Comic Review 157 // Karyn: Concrete Sky by 2000 AD


As I continue to dig through my comic backlog, I discovered this week's issue. It sprang out as a must-read for a couple of reasons. 
  1.  It carries on the theme from a couple weeks back of PSI (See Janus Volume 2)
  2. It has Vampires! It's October, it is Halloween.
  3. I actually didn't like my introduction to Karyn, so I am hoping this will turn it around.
Karyn Concrete Sky Collection

A collection of four stories from the world of Judge Dredd. The cover shows an Angellic Vampire swarming over Karyn with screaming faces. This picture is stunning and gives me hope for the stories within so let's go!

Instant heartbreak as I open the cover and see the blocky black and white imagery from the Janus issue...

Story: Karyn: Concrete Sky
Writer: John Freeman
Artist: Adrian Salmon

Okay, let's get into the story, a solid tale for the title piece. The MegaCorp are rebuilding damaged mega-blocks and a team has gone missing, as the supervisor goes to investigate he discovers their corpses. Soon the Judges are on site, but this time it is the exorcist branch. A rarely seen team who fight the paranormal. Judge Karyn is also on hand and is met with sexism and aggression from these Exorcist Judges, but she ultimately discovers the truth that the head vampire is in fact an infected judge who went missing a while back. Turns out he has been aiding the Vampires in rebuilding Old New York. Here the story gets a bit dull, as we discover the Vampires are just basically buying time to flee the underworld. Which they succeed in doing. The artwork as I mentioned in passing is not to my taste, I find the blocky black and white too jarring and it distracts from what could have been an interesting tale. It is also hard to side with the Vampires, as they could have fled without the Judges ever finding them. I just find it all a bit hastily written towards the end.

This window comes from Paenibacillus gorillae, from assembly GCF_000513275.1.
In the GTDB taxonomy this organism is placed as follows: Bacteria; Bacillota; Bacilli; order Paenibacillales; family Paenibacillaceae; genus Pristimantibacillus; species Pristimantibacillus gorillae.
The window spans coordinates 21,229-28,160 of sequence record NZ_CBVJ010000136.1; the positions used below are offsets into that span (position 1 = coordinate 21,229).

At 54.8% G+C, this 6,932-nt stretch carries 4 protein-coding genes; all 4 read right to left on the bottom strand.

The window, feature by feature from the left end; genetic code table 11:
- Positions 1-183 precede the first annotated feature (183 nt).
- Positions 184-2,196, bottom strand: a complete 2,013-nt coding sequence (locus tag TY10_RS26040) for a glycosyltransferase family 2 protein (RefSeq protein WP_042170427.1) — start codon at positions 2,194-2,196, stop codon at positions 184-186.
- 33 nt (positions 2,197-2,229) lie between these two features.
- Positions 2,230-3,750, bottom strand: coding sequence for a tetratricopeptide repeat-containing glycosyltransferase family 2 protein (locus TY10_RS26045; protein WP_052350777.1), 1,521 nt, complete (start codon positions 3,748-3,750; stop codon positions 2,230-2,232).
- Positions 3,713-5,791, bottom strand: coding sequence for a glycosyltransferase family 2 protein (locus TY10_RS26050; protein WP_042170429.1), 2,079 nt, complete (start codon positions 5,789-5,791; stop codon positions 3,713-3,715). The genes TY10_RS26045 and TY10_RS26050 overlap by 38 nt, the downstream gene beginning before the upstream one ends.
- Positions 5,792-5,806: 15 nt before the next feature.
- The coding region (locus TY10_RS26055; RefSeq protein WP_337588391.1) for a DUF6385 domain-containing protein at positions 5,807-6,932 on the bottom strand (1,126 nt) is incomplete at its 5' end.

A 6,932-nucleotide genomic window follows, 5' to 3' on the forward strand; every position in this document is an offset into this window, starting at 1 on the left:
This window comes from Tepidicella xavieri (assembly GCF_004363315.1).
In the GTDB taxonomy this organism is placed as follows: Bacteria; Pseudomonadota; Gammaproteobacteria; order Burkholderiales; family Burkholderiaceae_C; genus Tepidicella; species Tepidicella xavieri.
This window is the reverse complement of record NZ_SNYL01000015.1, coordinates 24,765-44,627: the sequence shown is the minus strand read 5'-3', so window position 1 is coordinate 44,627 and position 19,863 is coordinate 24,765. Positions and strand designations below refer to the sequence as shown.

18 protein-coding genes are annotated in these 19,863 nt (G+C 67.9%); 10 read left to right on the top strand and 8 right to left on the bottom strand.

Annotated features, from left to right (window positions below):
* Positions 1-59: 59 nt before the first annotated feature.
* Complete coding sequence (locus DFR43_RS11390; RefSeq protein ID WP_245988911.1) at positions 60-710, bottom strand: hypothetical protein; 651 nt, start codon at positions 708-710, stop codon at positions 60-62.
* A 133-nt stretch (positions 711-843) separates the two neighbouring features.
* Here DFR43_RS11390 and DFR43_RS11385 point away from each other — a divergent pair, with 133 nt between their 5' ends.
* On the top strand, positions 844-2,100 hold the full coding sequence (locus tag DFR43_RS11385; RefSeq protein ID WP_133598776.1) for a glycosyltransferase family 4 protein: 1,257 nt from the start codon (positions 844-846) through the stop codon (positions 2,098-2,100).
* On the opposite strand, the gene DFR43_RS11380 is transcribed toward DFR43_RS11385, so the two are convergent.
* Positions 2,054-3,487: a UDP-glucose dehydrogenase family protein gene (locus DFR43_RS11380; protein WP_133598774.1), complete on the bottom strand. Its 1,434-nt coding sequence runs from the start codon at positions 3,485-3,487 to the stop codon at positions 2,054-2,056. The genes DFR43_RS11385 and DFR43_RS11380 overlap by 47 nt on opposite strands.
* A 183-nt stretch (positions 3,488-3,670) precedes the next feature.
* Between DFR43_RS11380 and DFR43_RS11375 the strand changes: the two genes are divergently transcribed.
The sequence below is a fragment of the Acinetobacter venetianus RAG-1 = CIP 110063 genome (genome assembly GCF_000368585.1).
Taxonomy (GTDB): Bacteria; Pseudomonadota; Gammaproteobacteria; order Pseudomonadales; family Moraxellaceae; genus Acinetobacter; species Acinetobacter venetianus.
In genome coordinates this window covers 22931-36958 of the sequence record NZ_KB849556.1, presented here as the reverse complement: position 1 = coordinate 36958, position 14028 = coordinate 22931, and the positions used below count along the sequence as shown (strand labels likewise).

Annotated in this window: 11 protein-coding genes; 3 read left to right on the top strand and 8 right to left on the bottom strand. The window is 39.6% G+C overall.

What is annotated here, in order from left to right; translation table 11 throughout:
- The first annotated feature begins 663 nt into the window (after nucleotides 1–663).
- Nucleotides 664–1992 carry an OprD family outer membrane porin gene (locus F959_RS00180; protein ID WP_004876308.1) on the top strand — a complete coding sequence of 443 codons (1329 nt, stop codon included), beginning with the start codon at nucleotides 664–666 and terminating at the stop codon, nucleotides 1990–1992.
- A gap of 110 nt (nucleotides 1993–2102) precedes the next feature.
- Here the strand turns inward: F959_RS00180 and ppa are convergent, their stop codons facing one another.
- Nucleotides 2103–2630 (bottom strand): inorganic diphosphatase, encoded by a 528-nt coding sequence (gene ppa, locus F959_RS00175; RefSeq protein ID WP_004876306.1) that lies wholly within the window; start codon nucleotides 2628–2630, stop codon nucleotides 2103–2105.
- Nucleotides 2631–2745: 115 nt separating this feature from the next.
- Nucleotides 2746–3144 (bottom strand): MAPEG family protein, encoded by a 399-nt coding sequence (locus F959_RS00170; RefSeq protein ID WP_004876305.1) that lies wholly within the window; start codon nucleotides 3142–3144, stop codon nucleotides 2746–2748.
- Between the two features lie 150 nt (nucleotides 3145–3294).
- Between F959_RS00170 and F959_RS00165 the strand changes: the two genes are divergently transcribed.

Story: Karyn: Beautiful Evil
Writer: John Freeman
Artist: Adrian Salmon

Urgh! Another Salmon drawn piece. I can understand this art direction. Judge Karyn was meant to fill a void left by Judge Anderson leaving, but it seems like they didn't want to give her a proper chance. Freeman has written interesting enough stories, but the art is a fail for me. I can fully understand why it failed. In this short one shot, Judge Karyn is investigating a murder of African art. She soon discovers one piece in the collection contains a cursed spirit who kills along near the stolen stone. Soon she is fighting the creature before ultimately destroying the art piece. A very good one-shot story, let down by the art. If Karyn had got more of these she may have been popular, sadly that didn't happen. It also seems to be the end of the Judge Karyn arc for now as we move on to a new character.

Story: Cabal
Writer: John Freeman
Artist: Adrian Salmon

Okay seems like the whole issue to given over this duo. A new character has been created and it would seem a colourist has been hired. Straight up the colouring really helps, it makes me want to go back and try it on the Karyn stories. In this story, we once again follow the PSI Exorcist Squad as they battle demons. Whilst this is happening with have Judge Shenker discussing the Exorcist Squads' future within the department with Chief Judge McGruder. Overall a strange tale, it was definitely a set-up for a new series, but seems to have failed as the character of Cabal is never seen again lol. Not the worst story, but with a lack of follow up there are way too many unanswered questions. Colouring Salmon's work was the true highlight here.

Story: Judge Hershey: True Brit
Writer: Alan Grant
Art: Doug Braithwaite and Dave Elliot

A confusing add-on to the collection. So far it has been PSI-filled and now we get a random Hershey story. Plus side Alan Grant is taking the lead, backed up some great artists. In this story, we discover that Chief Judge Silver and the Council of Five are on the verge of signing an agreement with Brit-Cit only problem is Hershey is late for the signing. Turns out she is busy fighting an Anti-Brit terrorist group. Classic Mega-city story and the strongest piece in this collection.

Overall this collection is a hard miss for me. Can't get past Salmon's work. This is the joy of art, it either hits or misses. Let me know what you think of his art style if you have read these stories.

I hope you enjoyed the review? Feel free to comment below or seek me out on one of the many social platforms I hang out on. Here is a quick LINK (Solo bio link) to my details. Cheers to reading this.

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